It's all too easy to lose sight of how far technology has come, and how much it has changed our lives. Only when you look back at the not so distant past can you truly appreciate the pace at which technology has developed. This July marks ten years since Apple launched its App Store, which at the time offered just 500 apps for download. Fast-forward to today, and iOS users have access to over two million. Among those, apps designed specifically to help run businesses and facilitate collaboration account for 10% of all App Store activity, second only to, perhaps more predictably, games. Clearly, technology is helping to make our lives easier -- both personally, and professionally.
The way we work is going through a fundamentally transformative period. Data, automation, AI and connectivity are all impacting how we work, where we work, and the skills employees and businesses need to function. And as we know, with great power comes great responsibility. There will be huge opportunities and challenges ahead, only increased by the fact that competition for talent is becoming more intense, and the pace at which we develop and adopt new technologies is only quickening.
New technology, new jobs
Roles that involve significant amounts of admin, such as invoice processing in accountancy, or CV scanning in recruitment can already be substituted with AI we have access to now. As we move from today's assisted intelligence to tomorrow's far more advanced, fully autonomous intelligence, it's natural that some are concerned about technology ousting humans from the workplace.
However, Google and IBM AI teams are convinced that more jobs will be created than will be made obsolete. These roles will require higher levels of skill. Every industry will be affected -- but every industry will have the opportunity to leverage AI, upskill its workforce and increase efficiency. We have been here before -- 90% of the most in-demand jobs by 2012 did not exist in 2003. In under a decade, we adapted -- and we will do it again.
Aside from AI systems, big data and analytics are the most obvious technological advancements that businesses and workplaces can quickly benefit from. There are insights to be gained from IoT and smart devices that can help organisations make smarter and more informed business decisions. Take meeting room sensors -- they can ensure office space is being optimised effectively, and that businesses aren't paying for space they don't need or aren't running the risk of having too little space as they grow. AI assistants like Amazon's Alexa are also set to become commonplace in homes, but we can expect to see them integrated into day-to-day workings of the office to help staff manage schedules and increase productivity.
These technologies will all contribute towards drastically increasing levels of connectivity within the business ecosystem. By 2020 there will be 26 smart objects to every human on the planet and the concept of entirely connected cities, let alone workplaces, is not far from reality. Businesses should invest in understanding the big picture of where IoT is taking us and become familiar with the tech that is developing.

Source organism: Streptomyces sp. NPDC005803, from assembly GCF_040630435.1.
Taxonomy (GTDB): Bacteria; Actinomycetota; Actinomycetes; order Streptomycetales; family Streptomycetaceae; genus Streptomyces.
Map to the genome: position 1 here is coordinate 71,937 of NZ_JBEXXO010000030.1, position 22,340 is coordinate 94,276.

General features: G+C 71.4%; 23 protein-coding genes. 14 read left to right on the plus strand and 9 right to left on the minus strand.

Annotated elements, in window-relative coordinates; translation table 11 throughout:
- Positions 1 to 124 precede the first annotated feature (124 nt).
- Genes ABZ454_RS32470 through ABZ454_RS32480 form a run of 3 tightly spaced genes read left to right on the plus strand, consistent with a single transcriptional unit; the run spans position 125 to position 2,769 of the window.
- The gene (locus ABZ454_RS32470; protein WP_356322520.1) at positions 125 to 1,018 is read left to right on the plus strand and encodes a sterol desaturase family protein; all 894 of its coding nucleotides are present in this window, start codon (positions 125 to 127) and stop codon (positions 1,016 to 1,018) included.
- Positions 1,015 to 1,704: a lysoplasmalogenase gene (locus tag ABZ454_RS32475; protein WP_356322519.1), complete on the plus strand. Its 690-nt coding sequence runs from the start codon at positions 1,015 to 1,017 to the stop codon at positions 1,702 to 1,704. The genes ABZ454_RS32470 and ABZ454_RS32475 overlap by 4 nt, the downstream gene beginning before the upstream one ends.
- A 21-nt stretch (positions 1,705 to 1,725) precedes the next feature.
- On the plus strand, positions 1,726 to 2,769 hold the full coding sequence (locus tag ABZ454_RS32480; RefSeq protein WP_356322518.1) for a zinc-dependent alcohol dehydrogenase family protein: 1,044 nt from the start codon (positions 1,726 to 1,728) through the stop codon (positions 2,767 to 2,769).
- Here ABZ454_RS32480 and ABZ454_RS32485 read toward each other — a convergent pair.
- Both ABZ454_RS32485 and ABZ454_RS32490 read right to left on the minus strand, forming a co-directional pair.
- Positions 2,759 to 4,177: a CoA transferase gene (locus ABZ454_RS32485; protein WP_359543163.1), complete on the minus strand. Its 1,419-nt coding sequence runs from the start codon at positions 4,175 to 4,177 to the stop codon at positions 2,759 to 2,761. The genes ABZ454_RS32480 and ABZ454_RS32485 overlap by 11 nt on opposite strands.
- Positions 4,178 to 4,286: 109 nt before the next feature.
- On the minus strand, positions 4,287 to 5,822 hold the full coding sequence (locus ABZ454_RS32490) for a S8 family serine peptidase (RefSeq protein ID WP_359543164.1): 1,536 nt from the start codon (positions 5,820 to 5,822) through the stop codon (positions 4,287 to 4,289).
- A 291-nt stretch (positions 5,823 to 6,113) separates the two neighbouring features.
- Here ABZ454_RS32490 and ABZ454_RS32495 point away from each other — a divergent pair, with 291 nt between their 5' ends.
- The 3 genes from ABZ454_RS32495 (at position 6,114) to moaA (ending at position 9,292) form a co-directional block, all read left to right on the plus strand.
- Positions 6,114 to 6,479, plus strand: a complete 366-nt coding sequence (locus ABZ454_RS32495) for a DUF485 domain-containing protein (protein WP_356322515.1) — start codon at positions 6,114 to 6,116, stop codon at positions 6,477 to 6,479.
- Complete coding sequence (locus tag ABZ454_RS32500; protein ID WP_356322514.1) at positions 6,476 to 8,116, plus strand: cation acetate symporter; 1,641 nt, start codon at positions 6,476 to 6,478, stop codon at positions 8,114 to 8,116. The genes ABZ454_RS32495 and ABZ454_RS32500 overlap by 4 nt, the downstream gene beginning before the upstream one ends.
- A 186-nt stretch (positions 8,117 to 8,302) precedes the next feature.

Technology is facilitating our evolution beyond 'work-life balance' towards 'work-life integration', allowing for more flexibility in both our personal and professional lives. As a result, both the traditional role of the workspace and workers' expectations have changed significantly. According to research commissioned by Powwownow, in 2017 58% of workers were offered flexible working hours. Their employers seem to have the right idea, as research shows that a significant amount of technology professionals consider flexible working as more important than other benefits, including pay rises. It is crucial that businesses meet and exceed evolving staff expectations -- this is fundamental in attracting and retaining talent and maintaining productivity in increasingly competitive environments.
The potential for technology to change the way we work is boundless, and significant change has already permanently altered the landscape. Businesses must embrace the environment in which they find themselves and consider how to leverage the technology at our disposal to boost profits, productivity and wellbeing.
Join our panel of tech experts over breakfast to find out more about the workspace of the future and how technology trends will continue to shape our working lives in 2018 and beyond.
We'll be speaking with:
William Newton, President and EMEA MD at WiredScore
Janine Hirt, COO at Innovate Finance
Miguel Cunhal, Data scientist at Rotageek
Matt Doucette, Global Talent Acquisition Manager at Mimecast
Michael Stych, Director and Digital Leader for Buildings London at Arup
— Stewart Whiting, Product Director, Storey-- British Land's flexible workspace brand